The first stage requires equitable land distribution to absorb labor and capture the productivity gains associated with moving to garden-style agriculture by small family landowners. The magic here is that everyone works - and most start at the same base. Garden intensity agriculture yields very low returns on labor but enhanced returns on land - it permits the accumulation of small surpluses that can be used to fund imports of necessary technology.

Tuesday, September 10, 2013

Rebuilding and Restoring the Golden State

By James Gilliam, Guest Alumni Blogger

Given the poverty crisis plaguing California, I was excited to have the opportunity recently to attend a Community Legislative Briefing hosted by The California Partnership -- of which the ACLU of Southern California is a proud member -- a diverse coalition of health, human service, labor, low income, immigrant rights and civil rights community-based organizations that have come together to fight poverty in our state.

The ACLU of Southern California believes that economic justice and civil liberties are inextricably intertwined. Indeed, basic economic rights are an essential prerequisite for the full and fair functioning of democracy in the United States and for the development and flourishing of civil liberties. So, we were excited to host this diverse group of community members, lawmakers, and advocates to discuss various policy proposals that, if enacted, will all come together to rebuild and restore our Golden State.

Budgets are about choices and priorities. Will California choose to reinvest in safety-net programs after $15 billion in health and human services programs were slashed in the last four years alone? Will California choose to expand its already bloated prison system instead of prioritizing cost-effective and evidence-based alternatives to incarceration that strengthen public safety while reducing over-incarceration? Will California choose to close the widening income inequality gap by passing and implementing common-sense policy changes?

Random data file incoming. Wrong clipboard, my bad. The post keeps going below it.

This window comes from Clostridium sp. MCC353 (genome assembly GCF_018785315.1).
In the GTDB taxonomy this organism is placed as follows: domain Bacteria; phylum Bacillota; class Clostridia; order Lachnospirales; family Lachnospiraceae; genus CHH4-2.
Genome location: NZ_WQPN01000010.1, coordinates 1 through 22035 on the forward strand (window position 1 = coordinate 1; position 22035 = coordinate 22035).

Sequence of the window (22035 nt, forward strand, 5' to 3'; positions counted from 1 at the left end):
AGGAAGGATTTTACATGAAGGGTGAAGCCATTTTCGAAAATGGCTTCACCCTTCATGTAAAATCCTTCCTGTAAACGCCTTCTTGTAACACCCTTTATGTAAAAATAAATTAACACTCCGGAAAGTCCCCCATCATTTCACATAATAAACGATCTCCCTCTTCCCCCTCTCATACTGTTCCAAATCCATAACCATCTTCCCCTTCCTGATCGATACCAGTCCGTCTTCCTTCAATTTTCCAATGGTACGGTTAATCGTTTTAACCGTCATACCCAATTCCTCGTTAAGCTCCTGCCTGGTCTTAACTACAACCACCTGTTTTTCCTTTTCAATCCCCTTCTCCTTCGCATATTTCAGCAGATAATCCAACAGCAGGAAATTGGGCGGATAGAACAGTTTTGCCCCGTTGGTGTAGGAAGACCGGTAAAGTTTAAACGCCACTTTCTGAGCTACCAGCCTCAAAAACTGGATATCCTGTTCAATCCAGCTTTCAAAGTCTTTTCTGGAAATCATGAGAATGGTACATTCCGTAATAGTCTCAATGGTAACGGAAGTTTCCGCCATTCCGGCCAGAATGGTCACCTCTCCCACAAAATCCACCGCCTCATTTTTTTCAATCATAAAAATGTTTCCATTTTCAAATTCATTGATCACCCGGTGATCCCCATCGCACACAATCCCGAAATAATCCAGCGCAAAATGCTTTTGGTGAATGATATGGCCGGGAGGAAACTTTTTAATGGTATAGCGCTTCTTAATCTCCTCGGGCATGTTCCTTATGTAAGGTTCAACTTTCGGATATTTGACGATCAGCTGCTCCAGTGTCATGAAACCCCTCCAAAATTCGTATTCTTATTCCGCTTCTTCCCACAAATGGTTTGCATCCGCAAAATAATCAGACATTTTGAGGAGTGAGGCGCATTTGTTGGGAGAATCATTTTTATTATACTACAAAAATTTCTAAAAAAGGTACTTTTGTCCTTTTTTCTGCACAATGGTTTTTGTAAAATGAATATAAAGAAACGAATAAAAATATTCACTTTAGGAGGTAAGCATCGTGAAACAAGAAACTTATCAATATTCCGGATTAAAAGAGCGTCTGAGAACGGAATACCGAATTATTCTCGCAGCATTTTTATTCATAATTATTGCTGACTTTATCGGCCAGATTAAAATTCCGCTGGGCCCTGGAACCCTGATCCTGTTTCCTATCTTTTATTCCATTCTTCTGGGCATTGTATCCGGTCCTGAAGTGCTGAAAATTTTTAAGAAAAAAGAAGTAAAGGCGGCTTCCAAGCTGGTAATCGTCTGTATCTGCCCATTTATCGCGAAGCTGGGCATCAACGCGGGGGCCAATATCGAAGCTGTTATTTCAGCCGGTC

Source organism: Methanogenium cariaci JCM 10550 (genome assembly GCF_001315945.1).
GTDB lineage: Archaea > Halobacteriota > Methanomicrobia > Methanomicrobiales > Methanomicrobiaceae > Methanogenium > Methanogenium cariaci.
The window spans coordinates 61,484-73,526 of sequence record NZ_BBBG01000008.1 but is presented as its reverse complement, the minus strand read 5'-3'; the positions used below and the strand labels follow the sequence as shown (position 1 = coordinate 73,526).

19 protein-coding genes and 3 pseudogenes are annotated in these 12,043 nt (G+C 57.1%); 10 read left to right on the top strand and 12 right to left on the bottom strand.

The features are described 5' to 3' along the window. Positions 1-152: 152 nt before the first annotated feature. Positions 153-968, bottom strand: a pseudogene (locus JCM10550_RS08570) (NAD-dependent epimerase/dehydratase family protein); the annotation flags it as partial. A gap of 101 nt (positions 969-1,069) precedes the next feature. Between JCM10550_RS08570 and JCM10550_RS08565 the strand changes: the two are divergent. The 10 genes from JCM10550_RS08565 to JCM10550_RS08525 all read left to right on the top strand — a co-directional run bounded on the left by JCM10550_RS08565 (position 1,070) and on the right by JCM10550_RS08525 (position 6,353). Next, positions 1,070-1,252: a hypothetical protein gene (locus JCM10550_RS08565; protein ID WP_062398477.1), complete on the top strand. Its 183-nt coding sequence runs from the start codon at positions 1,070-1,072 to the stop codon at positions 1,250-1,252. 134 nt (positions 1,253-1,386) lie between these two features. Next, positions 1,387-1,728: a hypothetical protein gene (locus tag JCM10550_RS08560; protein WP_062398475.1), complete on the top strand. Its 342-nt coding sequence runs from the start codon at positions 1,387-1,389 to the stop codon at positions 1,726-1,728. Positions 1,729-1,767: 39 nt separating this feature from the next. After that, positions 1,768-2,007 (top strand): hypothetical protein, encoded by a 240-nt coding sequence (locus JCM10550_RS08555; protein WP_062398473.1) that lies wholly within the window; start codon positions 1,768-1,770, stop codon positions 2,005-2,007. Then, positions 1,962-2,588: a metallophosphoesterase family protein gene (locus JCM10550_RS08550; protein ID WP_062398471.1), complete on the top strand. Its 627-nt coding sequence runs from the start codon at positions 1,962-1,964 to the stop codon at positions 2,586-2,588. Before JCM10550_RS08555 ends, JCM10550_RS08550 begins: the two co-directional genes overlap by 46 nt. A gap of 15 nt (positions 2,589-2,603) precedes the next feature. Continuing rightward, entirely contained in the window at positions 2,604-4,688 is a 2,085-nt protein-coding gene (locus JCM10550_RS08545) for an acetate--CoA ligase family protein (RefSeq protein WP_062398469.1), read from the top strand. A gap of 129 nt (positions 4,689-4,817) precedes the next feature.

Monday, September 9, 2013

The Importance of Writing Assignments in Evidence Courses

By Associate Professor Kevin Lapp

This is one of a series of guest posts on teaching Evidence at EvidenceProf Blog.

As I said before, Evidence strikes me as an ideal second-year course to incorporate skills exercises into the curriculum, so that students don't just learn the rules, but learn how practicing lawyers prepare for and resolve Evidence law issues. Aided by the problem-based approach of many Evidence textbooks, it's quite easy in the classroom to provide students with the facts of a case and some proposed testimony and to then have one or more students argue for the admissibility of the testimony while others argue for exclusion. This gets them to do the important work of applying the rule they've just learned, has the benefit of them doing so while in role as a lawyer with a particular goal, and ensures that they hear and consider both sides of the issue.

Yet, while many evidentiary issues arise in the middle of witness testimony, and require the quick-thinking objections and oral argument skills that can be developed via classroom discussion or exercises, a lot of evidentiary issues are resolved pretrial via motions in limine. And it is quite a challenge to include legal writing exercises in the Evidence course curriculum for a host of reasons. But I think it is a challenge that deserves to be confronted and overcome. Simply put, no student should leave an Evidence course without having drafted a short motion in limine.
There are several reasons for including a motion in limine assignment (beyond the fact that they are a important component of actual practice).

Friday, September 6, 2013

Latest on Universities and Slavery

The following originally published on The Faculty Lounge.

Loyola Law School Professor Yxta Maya Murray's article "From Here I Saw What Happened and I Cried: Carrie Mae Weems' Challenge to the Harvard Archive" has just appeared in volume 8 of Unbound: Harvard Journal of the Legal Left. It tells the really interesting story of a dispute between the artist Carrie Mae Weems and Harvard's Peabody museum over the use of photographs that Louis Agassiz took of enslaved people that he hoped would support the theory of poly-genesis that he embraced (along, I might note with Alabama's Josiah Nott). The article explores Agassiz' purpose in collecting the pictures, their re-discovering in the 1970s at Harvard, and the controversy over their use. While I usually emphasize Harvard's contributions to the anti-slavery cause, this story reminds us again of the connections between Harvard and racial thought in the pre-Civil War era.

Cribbing a little from the article: